H1N1 Swine Flu Holiday Party Etiquette
How to keep an unwelcome guest -- swine flu -- out of your holiday party.
The Correct Way to Greet Your Guests
Hugs, kisses, and handshakes are wonderful ways to say hello and express
that you are happy to see your guests. These expressions of welcome are also
wonderful ways for swine flu germs to spread. As a result, many people today
are avoiding close social contact. "To a degree, many of us already are
practicing what I might call 'social distancing light,'" Schaffner says. "They
are being more cautious and more cognizant."
When avoiding hugs and handshakes, be mindful about providing an
explanation. "You're choosing to interact socially with people, so if you're
not going to shake you need to say with words what the handshake would have
said: Sorry, I'm off handshakes for the season, but it's really nice to meet
you," Post says.
If you do shake hands, clean up discreetly afterward. "Wash your hands after
the contact," says Aaron Glatt, MD, president and CEO of New Island Hospital in
Beth Page, Long Island, N.Y. "Try not to touch your eyes
or mouth, which could transmit infection."
Holiday Party Accessories
This season, the must-have holiday party accessories are hand sanitizer,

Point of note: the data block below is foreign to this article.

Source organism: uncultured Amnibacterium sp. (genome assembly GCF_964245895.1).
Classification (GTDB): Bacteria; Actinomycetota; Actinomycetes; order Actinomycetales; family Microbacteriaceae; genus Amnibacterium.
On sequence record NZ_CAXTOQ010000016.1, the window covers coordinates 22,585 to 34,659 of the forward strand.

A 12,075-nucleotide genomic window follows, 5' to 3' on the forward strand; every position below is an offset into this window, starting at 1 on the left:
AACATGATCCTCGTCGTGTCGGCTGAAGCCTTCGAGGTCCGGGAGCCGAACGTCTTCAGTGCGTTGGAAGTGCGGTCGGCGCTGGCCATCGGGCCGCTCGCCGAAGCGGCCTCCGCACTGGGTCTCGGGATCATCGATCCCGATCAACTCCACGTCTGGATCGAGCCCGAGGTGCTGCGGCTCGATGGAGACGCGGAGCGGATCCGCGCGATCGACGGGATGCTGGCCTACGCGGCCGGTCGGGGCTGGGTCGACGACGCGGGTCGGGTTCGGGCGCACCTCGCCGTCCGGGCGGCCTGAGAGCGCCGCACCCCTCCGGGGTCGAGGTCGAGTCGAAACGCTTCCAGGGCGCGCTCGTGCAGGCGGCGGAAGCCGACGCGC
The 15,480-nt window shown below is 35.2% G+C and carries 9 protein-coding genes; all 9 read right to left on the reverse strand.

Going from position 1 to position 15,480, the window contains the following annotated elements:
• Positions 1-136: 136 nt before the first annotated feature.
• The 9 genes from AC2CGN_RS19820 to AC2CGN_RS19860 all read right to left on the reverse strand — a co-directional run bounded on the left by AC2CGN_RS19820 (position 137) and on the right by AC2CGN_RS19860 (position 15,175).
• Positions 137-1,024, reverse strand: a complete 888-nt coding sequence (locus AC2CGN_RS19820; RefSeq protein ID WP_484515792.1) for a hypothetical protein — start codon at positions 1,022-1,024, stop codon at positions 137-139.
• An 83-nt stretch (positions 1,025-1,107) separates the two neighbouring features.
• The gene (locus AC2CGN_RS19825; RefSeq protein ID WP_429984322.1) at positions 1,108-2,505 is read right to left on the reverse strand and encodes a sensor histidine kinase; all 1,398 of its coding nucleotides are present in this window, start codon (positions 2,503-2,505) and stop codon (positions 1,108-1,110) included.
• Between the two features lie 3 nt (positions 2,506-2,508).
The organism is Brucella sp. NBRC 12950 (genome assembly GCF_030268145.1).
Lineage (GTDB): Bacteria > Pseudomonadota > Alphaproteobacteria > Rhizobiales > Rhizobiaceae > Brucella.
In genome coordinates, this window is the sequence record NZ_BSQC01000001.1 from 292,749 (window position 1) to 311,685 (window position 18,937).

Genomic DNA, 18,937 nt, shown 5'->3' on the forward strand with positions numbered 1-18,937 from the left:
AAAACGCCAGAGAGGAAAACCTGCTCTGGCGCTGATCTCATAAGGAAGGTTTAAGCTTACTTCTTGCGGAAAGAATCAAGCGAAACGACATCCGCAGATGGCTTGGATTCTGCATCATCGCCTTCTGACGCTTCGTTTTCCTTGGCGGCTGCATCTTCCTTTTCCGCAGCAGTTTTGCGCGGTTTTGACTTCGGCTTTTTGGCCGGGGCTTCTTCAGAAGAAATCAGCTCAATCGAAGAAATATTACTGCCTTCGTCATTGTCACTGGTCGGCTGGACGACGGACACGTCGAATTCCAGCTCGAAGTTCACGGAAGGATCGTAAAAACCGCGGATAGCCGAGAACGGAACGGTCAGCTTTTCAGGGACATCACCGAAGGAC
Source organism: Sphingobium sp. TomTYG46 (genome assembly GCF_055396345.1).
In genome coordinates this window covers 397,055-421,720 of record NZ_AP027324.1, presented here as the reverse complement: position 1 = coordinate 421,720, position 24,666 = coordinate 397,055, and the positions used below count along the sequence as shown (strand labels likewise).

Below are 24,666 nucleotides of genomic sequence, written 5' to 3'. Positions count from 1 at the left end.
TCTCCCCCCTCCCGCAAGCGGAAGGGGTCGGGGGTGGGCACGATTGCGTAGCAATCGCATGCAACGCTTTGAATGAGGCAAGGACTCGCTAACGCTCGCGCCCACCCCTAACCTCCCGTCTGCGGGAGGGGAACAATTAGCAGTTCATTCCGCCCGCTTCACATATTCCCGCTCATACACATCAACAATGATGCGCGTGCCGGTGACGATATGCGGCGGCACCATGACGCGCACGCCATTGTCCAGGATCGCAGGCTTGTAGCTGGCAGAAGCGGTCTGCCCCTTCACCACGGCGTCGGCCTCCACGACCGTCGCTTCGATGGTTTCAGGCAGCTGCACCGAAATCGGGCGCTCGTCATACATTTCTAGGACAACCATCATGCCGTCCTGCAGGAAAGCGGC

tissues, and personal towels. "Hand sanitizer is going to be your best bet in a
social situation," says Sandra Fryhofer, MD, clinical associate professor at
Emory University School of Medicine, past president of the American College of
Physicians, and a member of the Adult Immunization Advisory Board.
When you're setting the table, hand sanitizer makes the perfect finishing
touch. Add ribbons and other decorative touches to make the bottle more
festive. "It doesn't have to be boring," Fryhofer says. "You can find hand
sanitizer in all colors. You can probably find one that matches your decor."
Encourage your guests to use hand sanitizer after shaking hands and before
Place tissue boxes in strategic locations throughout the room. You might
even carry a small pack around with you. Then when you see someone sneezing,
you will have a tissue ready to offer.
Rather than have guests share the same hand towel in the bathroom, buy a
stack of inexpensive washcloths or disposable towels. Place a little basket
next to them with one used washcloth or crumpled towel inside to show your
guests what you want them to do.
How to Serve Your Guests
While preparing food, remember to follow the rules of good hygiene. "As a
host, you should always wash your hands before setting the table or serving any
food," Post says. "It's so easy to forget that when you're in your own
Although most flu virus transmission is caused by close contact with someone
who is sick, it doesn't hurt to be on the safe side when serving food.
Instead of putting out large bowls of food for your guests to share, offer them
single-serving portions. Fill up little shot glasses with nuts, or serve
individual, bite-sized foods such as mini quiches or pizzas. "One of the
stylish things now is putting hors d'oeuvres in a little spoon," Fryhofer says.
"It might be a good idea this season to spoon it rather than finger it to keep
your hands out of your mouth."